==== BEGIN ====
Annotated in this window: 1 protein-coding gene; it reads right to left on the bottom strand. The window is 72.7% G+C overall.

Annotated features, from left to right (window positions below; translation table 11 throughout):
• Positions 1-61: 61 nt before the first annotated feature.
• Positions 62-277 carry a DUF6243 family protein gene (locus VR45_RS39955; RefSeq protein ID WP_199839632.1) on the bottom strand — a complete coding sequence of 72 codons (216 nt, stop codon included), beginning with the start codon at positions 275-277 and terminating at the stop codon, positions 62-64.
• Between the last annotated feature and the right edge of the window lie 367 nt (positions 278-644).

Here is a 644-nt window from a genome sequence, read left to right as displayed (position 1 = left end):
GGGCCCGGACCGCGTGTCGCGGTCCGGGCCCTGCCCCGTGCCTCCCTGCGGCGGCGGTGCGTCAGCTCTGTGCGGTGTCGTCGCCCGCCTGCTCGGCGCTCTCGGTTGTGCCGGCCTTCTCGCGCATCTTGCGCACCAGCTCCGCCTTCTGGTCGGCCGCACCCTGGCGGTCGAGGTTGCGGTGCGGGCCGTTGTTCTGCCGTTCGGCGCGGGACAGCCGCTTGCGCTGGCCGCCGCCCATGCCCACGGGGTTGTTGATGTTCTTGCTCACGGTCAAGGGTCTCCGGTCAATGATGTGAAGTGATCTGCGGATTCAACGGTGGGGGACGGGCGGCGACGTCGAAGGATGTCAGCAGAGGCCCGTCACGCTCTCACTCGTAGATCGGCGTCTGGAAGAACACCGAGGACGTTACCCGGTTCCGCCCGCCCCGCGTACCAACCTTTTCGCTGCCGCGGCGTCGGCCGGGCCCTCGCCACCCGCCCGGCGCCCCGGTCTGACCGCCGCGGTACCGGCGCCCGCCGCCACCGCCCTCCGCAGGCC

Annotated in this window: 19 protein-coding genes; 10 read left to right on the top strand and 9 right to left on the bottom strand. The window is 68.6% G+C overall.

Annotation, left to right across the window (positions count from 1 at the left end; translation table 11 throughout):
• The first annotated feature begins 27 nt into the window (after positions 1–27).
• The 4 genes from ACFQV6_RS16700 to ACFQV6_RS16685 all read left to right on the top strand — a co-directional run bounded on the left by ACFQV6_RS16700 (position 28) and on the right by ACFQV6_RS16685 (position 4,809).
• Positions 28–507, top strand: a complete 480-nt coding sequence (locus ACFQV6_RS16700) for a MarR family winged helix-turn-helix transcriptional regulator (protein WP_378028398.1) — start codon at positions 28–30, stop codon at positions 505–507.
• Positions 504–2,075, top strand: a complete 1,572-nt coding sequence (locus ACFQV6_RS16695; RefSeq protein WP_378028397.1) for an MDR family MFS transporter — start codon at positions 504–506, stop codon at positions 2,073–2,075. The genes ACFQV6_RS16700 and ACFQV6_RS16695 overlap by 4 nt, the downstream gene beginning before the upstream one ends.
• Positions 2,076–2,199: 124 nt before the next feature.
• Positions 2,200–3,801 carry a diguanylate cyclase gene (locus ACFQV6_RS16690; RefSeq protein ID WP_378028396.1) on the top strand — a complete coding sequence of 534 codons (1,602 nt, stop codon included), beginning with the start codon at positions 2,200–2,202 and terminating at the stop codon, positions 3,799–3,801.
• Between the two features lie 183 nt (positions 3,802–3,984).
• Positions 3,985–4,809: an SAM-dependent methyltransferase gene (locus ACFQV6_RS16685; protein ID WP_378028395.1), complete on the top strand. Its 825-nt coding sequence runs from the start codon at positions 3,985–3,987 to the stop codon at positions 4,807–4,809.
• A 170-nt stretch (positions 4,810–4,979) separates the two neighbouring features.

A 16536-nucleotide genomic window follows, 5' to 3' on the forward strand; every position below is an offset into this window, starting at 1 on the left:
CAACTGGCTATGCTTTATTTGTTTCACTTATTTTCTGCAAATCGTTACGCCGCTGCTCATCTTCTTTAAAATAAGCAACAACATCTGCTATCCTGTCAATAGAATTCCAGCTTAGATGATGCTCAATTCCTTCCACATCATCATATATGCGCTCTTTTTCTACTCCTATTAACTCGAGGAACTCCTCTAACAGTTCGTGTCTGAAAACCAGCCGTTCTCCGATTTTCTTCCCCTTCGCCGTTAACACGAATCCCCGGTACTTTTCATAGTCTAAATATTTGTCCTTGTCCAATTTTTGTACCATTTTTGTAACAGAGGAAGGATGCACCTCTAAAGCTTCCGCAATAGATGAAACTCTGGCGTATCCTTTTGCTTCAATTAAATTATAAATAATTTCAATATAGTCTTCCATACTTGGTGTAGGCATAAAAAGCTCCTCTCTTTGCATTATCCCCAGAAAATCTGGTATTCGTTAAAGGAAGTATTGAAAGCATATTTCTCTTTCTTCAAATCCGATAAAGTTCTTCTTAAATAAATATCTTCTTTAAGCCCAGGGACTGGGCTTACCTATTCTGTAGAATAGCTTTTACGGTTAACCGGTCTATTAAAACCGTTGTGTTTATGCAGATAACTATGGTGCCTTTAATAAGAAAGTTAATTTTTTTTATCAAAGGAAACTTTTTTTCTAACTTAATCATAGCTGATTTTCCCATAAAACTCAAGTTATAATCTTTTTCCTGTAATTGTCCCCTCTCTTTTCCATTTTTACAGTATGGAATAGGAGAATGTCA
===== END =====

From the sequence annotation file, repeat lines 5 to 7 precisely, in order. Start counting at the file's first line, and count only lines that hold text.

• Between the last annotated feature and the right edge of the window lie 367 nt (positions 278-644).

Here is a 644-nt window from a genome sequence, read left to right as displayed (position 1 = left end):
GGGCCCGGACCGCGTGTCGCGGTCCGGGCCCTGCCCCGTGCCTCCCTGCGGCGGCGGTGCGTCAGCTCTGTGCGGTGTCGTCGCCCGCCTGCTCGGCGCTCTCGGTTGTGCCGGCCTTCTCGCGCATCTTGCGCACCAGCTCCGCCTTCTGGTCGGCCGCACCCTGGCGGTCGAGGTTGCGGTGCGGGCCGTTGTTCTGCCGTTCGGCGCGGGACAGCCGCTTGCGCTGGCCGCCGCCCATGCCCACGGGGTTGTTGATGTTCTTGCTCACGGTCAAGGGTCTCCGGTCAATGATGTGAAGTGATCTGCGGATTCAACGGTGGGGGACGGGCGGCGACGTCGAAGGATGTCAGCAGAGGCCCGTCACGCTCTCACTCGTAGATCGGCGTCTGGAAGAACACCGAGGACGTTACCCGGTTCCGCCCGCCCCGCGTACCAACCTTTTCGCTGCCGCGGCGTCGGCCGGGCCCTCGCCACCCGCCCGGCGCCCCGGTCTGACCGCCGCGGTACCGGCGCCCGCCGCCACCGCCCTCCGCAGGCC